- Heat a medium frying pan over medium heat, add a drizzle of olive oil, then pour the potato mixture into the hot oil. Smooth into a pancake shape about 1cm thick. Reduce the heat and cook gently until the underside is golden, then carefully flip to cook the other side.
- Place the potato pancake on a serving plate and top with the salmon, crème fraîche and drained pickled radish on the side. Add a handful of salad leaves, decorate with the reserved dill sprig and serve.
3. Yoghurt and savoury granola
A delicious combination of the probiotic offerings of good-quality yoghurt, extra protein from eggs, nuts and LSA, and all those fabulous colours and good oils for antioxidants and their anti-inflammatory benefits.
- 130g (½ cup) probiotic Greek-style yoghurt
- Pinch of ground turmeric
- ½ Lebanese cucumber, chopped
- 3–4 cherry tomatoes, halved
- Handful of small black olives
- 1 tablespoon LSA
- Handful of chopped flat-leaf (Italian) parsley
- A few chives, chopped
- 2 tablespoons savoury granola (see below) or handful of almonds, toasted and chopped
- 1 soft-boiled egg, peeled
- Olive oil, macadamia or flaxseed oil, to drizzle
- Salt flakes (optional) and freshly ground black pepper
- 1 egg white, lightly beaten
- 60g almonds
- 60g walnuts
- 60g pistachios
- 120g rolled oats
- 60g pumpkin seeds
- 30g sesame seeds
- 60ml olive oil
- 2 tablespoons ground cumin
- 2 tablespoons dried thyme
- Salt and pepper, to taste
- To make granola: Preheat oven to 180°C. Line a baking tray with baking paper. Mix everything together in a large bowl, then spread the mixture in a thin layer over the prepared tray. Bake for 10-15 minutes, stirring once, until golden. Set aside to cool. Store in an airtight container for up to two weeks.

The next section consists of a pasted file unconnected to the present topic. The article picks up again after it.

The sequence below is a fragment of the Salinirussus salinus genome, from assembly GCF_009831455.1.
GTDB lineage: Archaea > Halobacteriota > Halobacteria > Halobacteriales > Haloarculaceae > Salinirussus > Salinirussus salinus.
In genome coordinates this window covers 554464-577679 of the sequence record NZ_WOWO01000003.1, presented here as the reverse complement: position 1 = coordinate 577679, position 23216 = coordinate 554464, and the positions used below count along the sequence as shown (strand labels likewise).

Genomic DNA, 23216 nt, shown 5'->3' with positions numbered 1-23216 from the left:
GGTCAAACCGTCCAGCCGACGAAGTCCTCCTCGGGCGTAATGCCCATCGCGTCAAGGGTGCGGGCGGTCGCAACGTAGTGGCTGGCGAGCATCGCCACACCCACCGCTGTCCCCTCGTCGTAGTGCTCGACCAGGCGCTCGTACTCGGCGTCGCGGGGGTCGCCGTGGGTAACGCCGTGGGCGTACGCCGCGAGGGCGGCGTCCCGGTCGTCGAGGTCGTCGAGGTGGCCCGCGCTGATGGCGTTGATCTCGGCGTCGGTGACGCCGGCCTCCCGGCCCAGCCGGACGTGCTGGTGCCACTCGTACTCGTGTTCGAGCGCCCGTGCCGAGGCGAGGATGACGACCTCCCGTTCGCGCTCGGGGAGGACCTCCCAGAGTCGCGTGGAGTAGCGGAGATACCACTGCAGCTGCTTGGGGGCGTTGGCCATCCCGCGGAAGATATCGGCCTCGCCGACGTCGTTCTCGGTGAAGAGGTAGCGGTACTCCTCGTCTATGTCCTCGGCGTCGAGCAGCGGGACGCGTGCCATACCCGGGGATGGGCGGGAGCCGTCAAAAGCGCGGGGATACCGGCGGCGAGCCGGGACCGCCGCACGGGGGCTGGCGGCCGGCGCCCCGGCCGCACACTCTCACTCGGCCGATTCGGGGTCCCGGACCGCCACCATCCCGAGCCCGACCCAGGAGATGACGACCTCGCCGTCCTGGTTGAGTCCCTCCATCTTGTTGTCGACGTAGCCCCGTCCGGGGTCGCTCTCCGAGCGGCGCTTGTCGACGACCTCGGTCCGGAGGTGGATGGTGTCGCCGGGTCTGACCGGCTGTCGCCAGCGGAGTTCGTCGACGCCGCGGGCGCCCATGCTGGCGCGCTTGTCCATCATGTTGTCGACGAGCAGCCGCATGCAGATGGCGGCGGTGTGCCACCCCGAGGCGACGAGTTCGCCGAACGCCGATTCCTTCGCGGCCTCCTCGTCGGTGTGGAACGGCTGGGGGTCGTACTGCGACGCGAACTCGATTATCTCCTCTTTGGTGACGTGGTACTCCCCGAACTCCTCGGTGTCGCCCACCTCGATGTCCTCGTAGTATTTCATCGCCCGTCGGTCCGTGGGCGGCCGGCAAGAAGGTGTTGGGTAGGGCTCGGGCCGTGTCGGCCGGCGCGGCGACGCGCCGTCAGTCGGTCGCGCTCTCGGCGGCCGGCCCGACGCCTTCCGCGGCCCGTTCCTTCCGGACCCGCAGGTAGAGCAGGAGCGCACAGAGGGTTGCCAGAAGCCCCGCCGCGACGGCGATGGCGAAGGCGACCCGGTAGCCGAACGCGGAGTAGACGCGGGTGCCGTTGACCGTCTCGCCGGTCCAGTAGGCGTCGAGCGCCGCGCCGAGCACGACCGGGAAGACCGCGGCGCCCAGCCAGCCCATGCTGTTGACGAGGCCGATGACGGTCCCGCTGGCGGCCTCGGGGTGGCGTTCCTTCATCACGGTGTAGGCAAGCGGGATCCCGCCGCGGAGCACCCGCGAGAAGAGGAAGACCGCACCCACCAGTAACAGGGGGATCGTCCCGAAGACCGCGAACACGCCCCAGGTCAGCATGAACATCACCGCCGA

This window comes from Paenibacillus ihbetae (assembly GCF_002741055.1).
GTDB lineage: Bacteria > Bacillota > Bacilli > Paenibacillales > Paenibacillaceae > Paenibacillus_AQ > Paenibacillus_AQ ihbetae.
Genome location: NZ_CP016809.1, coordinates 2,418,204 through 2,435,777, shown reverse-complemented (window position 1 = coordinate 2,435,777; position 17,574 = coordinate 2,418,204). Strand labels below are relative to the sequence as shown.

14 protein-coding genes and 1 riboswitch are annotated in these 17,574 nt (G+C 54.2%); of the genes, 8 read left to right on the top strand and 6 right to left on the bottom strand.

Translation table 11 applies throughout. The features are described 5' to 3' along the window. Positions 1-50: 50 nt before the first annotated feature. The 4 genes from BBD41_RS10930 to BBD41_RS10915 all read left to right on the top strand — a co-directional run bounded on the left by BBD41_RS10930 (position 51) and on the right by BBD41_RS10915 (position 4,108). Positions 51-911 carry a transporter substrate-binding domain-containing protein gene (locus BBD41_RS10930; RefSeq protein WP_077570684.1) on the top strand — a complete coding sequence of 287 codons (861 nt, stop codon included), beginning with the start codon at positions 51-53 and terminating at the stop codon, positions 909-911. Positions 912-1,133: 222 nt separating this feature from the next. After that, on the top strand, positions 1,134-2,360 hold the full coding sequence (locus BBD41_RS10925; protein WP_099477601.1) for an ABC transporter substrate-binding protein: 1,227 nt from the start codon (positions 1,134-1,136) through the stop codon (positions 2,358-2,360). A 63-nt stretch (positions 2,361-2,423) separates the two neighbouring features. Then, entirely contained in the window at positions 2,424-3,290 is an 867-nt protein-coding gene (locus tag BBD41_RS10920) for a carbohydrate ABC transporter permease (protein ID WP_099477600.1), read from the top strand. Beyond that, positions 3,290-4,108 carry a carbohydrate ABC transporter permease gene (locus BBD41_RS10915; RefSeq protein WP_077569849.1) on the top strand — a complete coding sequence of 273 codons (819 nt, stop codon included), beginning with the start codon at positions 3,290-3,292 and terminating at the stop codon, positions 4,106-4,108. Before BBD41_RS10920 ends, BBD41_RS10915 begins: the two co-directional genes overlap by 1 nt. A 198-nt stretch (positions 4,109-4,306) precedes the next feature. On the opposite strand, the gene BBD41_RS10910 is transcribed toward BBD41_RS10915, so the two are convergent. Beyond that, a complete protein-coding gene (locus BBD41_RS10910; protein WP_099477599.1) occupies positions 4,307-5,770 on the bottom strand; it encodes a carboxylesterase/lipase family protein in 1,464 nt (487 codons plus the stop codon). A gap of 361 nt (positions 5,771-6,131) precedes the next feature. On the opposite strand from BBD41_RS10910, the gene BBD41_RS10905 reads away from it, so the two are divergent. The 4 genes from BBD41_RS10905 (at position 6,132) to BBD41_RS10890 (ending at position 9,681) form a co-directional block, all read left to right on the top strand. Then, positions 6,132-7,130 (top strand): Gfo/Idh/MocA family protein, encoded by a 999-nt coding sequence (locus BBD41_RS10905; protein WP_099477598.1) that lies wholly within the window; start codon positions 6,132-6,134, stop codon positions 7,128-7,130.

- Spoon the yoghurt in the bottom of a serving bowl or plate and sprinkle with turmeric. Arrange the cucumber, tomato and olives over the yoghurt. Sprinkle the LSA over the top, then scatter the herbs and granola over. Cut the egg in half and place in the centre. An extra drizzle of oil is nice, then season with salt flakes (if using) and freshly ground black pepper.
4. Lamb kofta lettuce wraps
Juicy spiced parcels of protein, antioxidants and anti-inflammatory goodness that use lettuce instead of bread. Adding yoghurt, nuts and fresh herbs makes this Mediterranean-inspired dish tick all the nutritional boxes.
- 400g minced lamb
- 2 teaspoons ground coriander
- 1 teaspoon ground cumin
- 1 teaspoon ground cinnamon
- 1 teaspoon salt
- 2 garlic cloves, finely chopped
- 1 teaspoon lemon zest
- 1 tablespoon dried mint
- Olive oil, for frying kofta
- 260g (1 cup) Greek-style yoghurt
- 8 large cos lettuce leaves
- 40g (¼ cup) hazelnuts, toasted, skins removed and roughly chopped
- 65g (½ cup) crumbled feta cheese
- 2 large tomatoes, chopped
- Handful of fresh marjoram, chopped
- 2 tablespoons lemon juice
- 2 tablespoons olive oil
- Use your hands to knead together the lamb mince and the spices, garlic, lemon zest and mint until really well blended. Divide into eight portions and roll into football-shaped ovals with your hands. Put them on a plate in the fridge while you make the salad.
- To make the salad, put all of the ingredients in a small bowl and toss to combine. Season with salt and pepper and set aside.
- Heat a barbecue, chargrill pan or frying pan to medium–high heat and smear with a little olive oil. Add the koftas and cook for 3–4 minutes. Don’t move them until a crust develops, then turn over and cook each side. Remove from the heat.
- To assemble, place a spoonful of yoghurt onto each lettuce leaf, add a spoonful of salad and top with a kofta. Fold the lettuce around the filling and eat.